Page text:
A new $3 billion cosmodrome nestled in the remote taiga wilderness of Russia’s Far East, a sprawling, sparkling facility constructed at the behest of Russian President Vladimir Putin, will host its first rocket launch early Wednesday.
A Soyuz rocket is set to blast off with three satellites at 0201 GMT Wednesday (10:01 p.m. EDT Tuesday) from the Vostochny Cosmodrome, a partially-finished spaceport in Russia’s Amur region near the Chinese border about 3,400 miles (5,500 kilometers) east of Moscow.
Liftoff is set for 11:01 a.m. local time at Vostochny.
Russian officials gave approval to begin filling the Soyuz rocket will kerosene and liquid oxygen propellants Tuesday.
Putin is expected to attend Wednesday’s launch, according to Russian media reports.
Russian space officials delayed the launch several months after construction mishaps and corruption marred development of the cosmodrome, which will eventually take over much of the launch activity currently based at the Baikonur Cosmodrome in Kazakhstan.
But any shutdown of Baikonur is still decades away — Russia has leased the facility from the Kazakh government until 2050 — and Wednesday’s launch is the only mission on the manifest at Vostochny this year. A Russian government satellite is scheduled for launch on a Soyuz rocket from Vostochny in 2017, and a fraction of the 21 Soyuz launches ordered by OneWeb, the commercial satellite Internet venture, could originate from the new cosmodrome.
Most of the OneWeb flights will lift off from Baikonur and the Soyuz launch pad in French Guiana.
Russia is building a launch pad at the Siberian cosmodrome for the new Angara rocket, a replacement for the Proton booster. The first Angara launch at Vostochny is scheduled for 2021, and test flights before then will originate from the Plesetsk Cosmodrome in northern Russia.
No Angara launch pad will be built at Baikonur.
Crewed launches from Vostochny could begin as soon as 2023, according to plans released by Roscosmos, the Russian space agency.
The Vostochny complex covers an area of 700 square kilometers, or 270 square miles.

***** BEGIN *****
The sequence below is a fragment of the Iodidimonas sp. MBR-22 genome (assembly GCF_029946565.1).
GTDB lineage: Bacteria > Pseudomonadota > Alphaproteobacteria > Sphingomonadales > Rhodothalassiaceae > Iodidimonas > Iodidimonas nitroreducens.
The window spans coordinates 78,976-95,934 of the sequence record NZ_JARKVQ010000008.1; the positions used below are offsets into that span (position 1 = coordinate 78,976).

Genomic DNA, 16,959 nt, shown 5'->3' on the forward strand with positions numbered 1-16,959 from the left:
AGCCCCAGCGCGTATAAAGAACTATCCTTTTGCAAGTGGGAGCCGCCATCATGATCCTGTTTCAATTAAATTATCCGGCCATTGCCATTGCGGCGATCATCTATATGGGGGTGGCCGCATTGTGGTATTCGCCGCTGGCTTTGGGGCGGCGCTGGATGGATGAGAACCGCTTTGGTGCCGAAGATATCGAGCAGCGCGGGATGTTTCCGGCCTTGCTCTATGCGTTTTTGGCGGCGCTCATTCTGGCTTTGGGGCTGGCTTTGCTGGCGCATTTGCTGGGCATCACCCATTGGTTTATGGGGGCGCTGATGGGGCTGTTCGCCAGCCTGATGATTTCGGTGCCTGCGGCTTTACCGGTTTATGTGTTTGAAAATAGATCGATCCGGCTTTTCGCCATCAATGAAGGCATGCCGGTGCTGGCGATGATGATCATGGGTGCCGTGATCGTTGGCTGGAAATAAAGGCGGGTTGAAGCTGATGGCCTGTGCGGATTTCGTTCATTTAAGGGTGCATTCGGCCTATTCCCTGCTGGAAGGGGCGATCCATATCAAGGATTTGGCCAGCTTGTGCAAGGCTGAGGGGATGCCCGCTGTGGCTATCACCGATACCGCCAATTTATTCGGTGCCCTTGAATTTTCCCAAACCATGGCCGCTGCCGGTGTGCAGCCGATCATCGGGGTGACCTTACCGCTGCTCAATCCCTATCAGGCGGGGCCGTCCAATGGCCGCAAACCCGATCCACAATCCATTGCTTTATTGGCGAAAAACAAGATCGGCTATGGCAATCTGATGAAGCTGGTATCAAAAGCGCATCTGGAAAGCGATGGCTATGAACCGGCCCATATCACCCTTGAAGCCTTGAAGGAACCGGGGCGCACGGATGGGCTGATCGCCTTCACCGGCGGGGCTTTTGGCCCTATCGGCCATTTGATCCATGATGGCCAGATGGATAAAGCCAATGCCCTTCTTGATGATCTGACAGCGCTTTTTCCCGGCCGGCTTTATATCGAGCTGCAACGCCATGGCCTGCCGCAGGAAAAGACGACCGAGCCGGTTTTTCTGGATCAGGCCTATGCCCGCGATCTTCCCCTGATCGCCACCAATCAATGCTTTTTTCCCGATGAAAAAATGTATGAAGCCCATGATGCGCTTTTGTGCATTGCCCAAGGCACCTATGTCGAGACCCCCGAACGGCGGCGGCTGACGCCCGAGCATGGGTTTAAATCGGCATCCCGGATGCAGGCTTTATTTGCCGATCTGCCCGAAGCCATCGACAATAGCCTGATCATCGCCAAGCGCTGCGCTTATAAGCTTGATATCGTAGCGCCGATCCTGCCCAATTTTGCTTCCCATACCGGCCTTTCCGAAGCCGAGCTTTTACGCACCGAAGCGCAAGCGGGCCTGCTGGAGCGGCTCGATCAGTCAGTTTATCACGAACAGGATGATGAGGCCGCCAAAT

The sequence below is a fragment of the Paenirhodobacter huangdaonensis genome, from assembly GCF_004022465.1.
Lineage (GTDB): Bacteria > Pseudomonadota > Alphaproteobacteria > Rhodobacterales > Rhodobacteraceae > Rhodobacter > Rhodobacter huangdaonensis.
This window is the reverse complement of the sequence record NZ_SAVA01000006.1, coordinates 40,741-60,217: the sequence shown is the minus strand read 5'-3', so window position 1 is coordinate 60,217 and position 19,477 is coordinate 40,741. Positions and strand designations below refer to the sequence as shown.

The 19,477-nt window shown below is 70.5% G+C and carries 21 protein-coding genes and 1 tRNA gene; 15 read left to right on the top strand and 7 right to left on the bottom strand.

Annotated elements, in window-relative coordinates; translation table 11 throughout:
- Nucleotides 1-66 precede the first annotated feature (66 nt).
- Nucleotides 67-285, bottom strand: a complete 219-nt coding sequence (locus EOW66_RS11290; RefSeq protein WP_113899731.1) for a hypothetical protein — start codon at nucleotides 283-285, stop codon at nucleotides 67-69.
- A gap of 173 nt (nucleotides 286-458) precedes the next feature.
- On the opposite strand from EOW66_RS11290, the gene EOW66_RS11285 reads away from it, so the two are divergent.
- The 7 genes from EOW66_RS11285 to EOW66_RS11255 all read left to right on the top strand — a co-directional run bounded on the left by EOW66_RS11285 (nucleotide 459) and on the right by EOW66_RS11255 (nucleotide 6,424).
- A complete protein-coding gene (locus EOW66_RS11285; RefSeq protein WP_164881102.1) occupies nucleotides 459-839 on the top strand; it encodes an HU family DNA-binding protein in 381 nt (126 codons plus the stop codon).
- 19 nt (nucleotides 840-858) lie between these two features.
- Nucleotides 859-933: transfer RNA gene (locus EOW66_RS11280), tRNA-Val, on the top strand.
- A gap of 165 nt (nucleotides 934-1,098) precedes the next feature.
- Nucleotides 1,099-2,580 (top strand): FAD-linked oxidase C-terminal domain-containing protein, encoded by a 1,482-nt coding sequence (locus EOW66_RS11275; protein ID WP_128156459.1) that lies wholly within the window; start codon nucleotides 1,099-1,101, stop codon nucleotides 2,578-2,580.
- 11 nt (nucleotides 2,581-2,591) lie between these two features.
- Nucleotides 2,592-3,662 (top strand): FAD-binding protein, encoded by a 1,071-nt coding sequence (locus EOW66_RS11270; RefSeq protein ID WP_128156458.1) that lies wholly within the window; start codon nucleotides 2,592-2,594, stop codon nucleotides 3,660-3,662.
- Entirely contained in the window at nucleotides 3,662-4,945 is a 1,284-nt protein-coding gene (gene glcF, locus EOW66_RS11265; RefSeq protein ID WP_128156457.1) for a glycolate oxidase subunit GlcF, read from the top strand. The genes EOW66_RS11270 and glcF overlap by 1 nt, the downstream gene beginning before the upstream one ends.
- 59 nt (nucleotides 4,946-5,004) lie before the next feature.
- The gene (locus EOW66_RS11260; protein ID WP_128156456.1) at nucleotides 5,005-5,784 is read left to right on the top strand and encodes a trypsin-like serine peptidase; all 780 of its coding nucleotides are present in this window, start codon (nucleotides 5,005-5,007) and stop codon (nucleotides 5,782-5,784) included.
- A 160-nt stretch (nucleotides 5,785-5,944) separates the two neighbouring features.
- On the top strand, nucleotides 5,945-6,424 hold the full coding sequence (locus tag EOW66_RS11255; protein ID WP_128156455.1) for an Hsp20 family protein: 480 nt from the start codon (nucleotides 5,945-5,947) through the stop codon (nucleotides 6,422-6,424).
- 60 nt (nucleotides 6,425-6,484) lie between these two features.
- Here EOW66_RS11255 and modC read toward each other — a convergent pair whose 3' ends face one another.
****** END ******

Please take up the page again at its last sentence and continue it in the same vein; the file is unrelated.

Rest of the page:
After Wednesday’s mission, construction crews at Vostochny will finish building support infrastructure at the forested cosmodrome and turn attention to the Angara launch facility. Teams completed construction of the Soyuz launch pad, integration hangar and a satellite processing clean room ahead of this week’s launch.
Putin approved the Vostochny project in 2007, and construction began in 2011, aiming to be ready for an initial launch by the end of 2015.
The first phase of the construction project, one of the biggest in Russia, cost about 120 billion rubles, or $1.8 billion, according to the Russian Interfax news agency. The cosmodrome’s total cost is estimated at 180 billion rubles, or $2.7 billion, Roscosmos said in December.
Workers rolled out the Soyuz-2.1a rocket to its launch pad Saturday and erected the iconic booster vertical on top of a cavernous concrete flame trench. A mobile service gantry, emblazoned with a mural of Russian cosmonaut Yuri Gagarin, rolled into position around the rocket for final preflight checks.
The moveable tower is new to Russia’s space program, borrowing from the design of the Soyuz launch pad in French Guiana. Other Soyuz launch pads at Baikonur and Plesetsk were built at the dawn of the Space Age and feature work platforms that fold up around the rocket.
The three-stage rocket will take off and turn northwest from Vostochny to put its three satellites into a near-polar orbit.
It will be the second Soyuz launch in less than two days, coming after a Soyuz blasted off from French Guiana with five European satellites.
Roscosmos said the rocket will fly with a long-range communications system to transmit telemetry to distant ground stations. The Soyuz trajectory northwest from Vostochny does not pass above ground stations normally used in Russian launches.
The rocket also carries four on-board cameras in hardened cases to beam back live video of the flight, according to RussianSpaceWeb.com.
A Volga upper stage will deliver mission’s three spacecraft passengers to orbit after separation from the Soyuz booster’s third stage.
Named for Mikhailo Lomonosov, an 18th century Russian scientist and writer, the main spacecraft on Wednesday’s launch will weigh more than 1,400 pounds (about 645 kilograms) at liftoff, according to Lomonosov Moscow State University, the institute managing the project.
The Mikhailo Lomonosov satellite will study high-energy cosmic rays and gamma-ray bursts, the most powerful explosions in the universe astronomers believe come from the collapse of massive stars at the end of their lives.
The craft will orbit 304 miles (490 kilometers) above Earth, the university said in a statement.
Other sensors on the spacecraft will look at Earth’s magnetosphere, the bubble that protects the planet from harmful solar and cosmic radiation.
The 1,170-pound (531-kilogram) Aist 2D satellite, made by TsSKB Progress in partnership with Samara State Aerospace University, will demonstrate a new small spacecraft design with a high-resolution hyperspectral Earth imaging camera. Aist 2D also carries an innovative radar operating in P-band, a wavelength that penetrates through forest canopies and Earth’s surface to study underground structures.
Aist 2D’s other science instruments will study the environment around the spacecraft and monitor how the satellite’s components respond to the harsh temperature extremes, vacuum conditions and micrometeoroid and space debris impacts in orbit, according to TsSKB Progress.
The SamSat 218 satellite, a CubeSat built by students at Samara State Aerospace University, is about the size of a shoebox. The craft’s mission is part-educational and part-technology demo, with its flight plan including tests in how to control tiny satellites in orbit.
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